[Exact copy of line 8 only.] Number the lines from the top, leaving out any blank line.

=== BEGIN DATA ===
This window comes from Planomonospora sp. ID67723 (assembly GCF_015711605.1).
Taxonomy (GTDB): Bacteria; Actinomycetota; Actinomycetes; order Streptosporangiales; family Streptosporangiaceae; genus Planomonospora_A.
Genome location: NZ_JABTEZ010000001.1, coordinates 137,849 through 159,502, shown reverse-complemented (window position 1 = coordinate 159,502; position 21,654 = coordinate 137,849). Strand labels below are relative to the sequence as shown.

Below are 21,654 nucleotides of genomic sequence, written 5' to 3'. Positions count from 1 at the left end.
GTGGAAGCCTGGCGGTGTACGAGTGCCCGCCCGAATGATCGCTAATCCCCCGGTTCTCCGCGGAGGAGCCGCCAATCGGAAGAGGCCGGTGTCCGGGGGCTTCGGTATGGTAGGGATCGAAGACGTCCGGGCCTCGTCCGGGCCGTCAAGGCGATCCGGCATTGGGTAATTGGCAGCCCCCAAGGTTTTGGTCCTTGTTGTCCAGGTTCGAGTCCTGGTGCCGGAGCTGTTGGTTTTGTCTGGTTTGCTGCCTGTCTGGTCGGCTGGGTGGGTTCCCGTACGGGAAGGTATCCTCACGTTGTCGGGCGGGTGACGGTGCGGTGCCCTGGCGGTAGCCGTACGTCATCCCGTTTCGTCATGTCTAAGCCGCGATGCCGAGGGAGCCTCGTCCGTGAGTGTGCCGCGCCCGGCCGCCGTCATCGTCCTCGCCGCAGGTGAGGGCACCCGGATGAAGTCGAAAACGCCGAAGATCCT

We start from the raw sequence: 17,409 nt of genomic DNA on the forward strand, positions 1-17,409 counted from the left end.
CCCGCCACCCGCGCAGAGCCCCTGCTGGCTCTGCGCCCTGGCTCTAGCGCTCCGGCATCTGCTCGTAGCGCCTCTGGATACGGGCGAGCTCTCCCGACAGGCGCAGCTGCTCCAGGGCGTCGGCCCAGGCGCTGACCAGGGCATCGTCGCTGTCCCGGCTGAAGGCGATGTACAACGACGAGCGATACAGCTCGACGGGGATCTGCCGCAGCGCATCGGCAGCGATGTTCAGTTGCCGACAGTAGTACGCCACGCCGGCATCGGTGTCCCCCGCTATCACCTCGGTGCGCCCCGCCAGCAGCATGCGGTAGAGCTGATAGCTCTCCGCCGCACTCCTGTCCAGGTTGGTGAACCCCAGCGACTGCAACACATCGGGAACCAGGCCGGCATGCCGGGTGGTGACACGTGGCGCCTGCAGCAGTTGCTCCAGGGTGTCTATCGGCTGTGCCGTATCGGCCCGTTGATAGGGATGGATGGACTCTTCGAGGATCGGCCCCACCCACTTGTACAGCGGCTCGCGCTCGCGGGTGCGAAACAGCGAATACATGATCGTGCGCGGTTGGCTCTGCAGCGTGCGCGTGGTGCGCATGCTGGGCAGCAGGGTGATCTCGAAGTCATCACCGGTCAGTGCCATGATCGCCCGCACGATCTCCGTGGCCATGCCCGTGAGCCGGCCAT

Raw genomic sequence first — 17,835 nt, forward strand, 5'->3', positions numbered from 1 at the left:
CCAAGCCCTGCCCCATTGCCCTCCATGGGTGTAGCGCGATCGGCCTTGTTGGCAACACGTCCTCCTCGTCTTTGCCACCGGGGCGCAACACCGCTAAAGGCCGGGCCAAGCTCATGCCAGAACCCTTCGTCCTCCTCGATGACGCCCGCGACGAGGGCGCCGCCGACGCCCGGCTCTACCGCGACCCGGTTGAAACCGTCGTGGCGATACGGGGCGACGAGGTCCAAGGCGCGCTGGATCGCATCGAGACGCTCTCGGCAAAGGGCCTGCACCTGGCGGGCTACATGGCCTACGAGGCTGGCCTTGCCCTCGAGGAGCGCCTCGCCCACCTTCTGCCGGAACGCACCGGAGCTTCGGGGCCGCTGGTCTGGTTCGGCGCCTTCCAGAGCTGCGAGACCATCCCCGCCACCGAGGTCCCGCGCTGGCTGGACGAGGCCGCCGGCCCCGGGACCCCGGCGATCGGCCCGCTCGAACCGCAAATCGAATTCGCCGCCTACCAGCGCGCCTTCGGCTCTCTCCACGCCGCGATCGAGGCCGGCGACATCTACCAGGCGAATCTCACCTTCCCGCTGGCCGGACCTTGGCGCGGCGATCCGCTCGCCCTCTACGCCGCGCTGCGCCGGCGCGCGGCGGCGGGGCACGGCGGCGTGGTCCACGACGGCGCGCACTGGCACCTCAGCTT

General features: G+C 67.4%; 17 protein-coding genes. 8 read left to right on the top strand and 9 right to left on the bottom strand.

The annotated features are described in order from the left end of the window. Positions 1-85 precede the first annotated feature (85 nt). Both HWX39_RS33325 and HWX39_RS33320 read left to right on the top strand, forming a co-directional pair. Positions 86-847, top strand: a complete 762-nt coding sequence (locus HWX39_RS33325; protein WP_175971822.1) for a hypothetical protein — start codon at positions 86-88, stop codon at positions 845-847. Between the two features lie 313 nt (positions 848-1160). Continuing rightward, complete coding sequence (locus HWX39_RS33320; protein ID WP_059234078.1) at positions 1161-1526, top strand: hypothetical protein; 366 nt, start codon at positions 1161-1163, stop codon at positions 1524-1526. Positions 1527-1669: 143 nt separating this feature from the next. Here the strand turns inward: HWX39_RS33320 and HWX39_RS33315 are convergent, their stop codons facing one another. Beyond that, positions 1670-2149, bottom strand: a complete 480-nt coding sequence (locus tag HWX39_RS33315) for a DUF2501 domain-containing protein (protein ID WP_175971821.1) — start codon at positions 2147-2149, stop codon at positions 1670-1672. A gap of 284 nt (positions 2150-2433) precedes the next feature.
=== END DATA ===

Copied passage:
Raw genomic sequence first — 17,835 nt, forward strand, 5'->3', positions numbered from 1 at the left: